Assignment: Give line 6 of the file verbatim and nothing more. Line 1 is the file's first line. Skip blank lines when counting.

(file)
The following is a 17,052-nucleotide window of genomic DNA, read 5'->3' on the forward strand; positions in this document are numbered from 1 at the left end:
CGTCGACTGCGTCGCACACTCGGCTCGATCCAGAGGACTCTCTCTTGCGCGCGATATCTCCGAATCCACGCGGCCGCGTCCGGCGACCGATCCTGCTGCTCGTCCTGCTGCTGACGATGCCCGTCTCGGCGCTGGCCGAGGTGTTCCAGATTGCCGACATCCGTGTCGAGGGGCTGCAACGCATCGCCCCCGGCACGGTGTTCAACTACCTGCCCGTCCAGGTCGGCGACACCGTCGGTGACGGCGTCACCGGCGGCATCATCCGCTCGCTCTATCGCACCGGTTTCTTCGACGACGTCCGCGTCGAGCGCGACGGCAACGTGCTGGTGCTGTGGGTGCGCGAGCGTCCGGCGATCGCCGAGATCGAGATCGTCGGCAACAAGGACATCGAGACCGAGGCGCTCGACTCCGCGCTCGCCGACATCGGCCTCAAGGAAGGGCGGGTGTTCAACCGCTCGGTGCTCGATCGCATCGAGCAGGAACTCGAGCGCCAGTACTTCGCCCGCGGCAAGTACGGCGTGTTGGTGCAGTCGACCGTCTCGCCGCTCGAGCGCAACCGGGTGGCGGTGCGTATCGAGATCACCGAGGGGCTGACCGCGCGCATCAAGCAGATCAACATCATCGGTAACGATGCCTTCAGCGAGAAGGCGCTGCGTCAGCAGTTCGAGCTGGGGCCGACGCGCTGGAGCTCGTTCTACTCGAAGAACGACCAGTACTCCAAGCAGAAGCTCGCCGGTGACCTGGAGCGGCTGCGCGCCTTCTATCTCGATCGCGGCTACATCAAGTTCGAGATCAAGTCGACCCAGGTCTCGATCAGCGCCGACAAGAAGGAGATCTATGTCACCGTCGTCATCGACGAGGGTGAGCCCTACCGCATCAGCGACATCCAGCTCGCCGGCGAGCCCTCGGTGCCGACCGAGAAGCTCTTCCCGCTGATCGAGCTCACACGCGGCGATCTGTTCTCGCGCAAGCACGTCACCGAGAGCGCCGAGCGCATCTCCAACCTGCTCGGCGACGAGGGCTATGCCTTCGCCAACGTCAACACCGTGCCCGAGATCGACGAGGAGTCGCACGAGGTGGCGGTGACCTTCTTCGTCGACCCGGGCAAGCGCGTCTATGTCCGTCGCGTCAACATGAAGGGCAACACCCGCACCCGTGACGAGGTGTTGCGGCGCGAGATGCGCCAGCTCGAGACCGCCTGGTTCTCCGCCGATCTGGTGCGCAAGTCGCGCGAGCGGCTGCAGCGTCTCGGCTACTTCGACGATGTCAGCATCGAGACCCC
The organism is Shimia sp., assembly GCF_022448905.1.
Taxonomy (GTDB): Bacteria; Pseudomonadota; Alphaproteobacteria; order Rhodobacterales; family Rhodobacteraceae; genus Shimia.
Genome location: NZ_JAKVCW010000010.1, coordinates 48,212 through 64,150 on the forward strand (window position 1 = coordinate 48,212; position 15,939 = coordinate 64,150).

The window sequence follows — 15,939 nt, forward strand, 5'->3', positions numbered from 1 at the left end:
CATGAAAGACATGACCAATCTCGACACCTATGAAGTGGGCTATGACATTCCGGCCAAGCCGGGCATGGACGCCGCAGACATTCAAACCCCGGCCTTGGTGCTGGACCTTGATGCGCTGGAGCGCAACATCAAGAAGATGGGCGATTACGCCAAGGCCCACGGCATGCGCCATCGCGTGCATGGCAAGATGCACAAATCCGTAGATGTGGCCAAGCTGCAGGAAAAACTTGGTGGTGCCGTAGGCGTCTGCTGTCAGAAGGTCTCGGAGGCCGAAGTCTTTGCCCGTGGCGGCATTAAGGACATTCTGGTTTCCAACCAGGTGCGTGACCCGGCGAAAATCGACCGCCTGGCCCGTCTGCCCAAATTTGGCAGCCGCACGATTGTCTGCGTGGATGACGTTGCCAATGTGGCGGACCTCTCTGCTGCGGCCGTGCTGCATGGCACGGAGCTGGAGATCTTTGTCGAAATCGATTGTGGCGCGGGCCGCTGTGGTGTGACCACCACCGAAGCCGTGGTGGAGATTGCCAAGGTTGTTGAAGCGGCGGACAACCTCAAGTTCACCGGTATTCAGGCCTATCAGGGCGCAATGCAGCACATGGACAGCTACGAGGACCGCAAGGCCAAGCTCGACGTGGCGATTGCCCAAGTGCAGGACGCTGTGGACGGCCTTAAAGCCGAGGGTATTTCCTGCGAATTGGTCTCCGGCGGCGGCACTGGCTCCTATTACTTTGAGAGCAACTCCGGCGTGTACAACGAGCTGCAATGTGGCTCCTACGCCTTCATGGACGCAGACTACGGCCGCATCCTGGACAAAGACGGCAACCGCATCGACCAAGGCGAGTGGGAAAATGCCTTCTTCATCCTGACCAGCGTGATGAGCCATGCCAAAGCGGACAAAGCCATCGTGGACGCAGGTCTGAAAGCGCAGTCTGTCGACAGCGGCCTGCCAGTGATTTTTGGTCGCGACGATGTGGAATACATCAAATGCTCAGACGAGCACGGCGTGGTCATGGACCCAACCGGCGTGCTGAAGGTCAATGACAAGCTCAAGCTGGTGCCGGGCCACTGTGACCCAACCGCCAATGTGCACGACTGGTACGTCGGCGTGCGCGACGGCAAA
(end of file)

The window sequence follows — 15,939 nt, forward strand, 5'->3', positions numbered from 1 at the left end: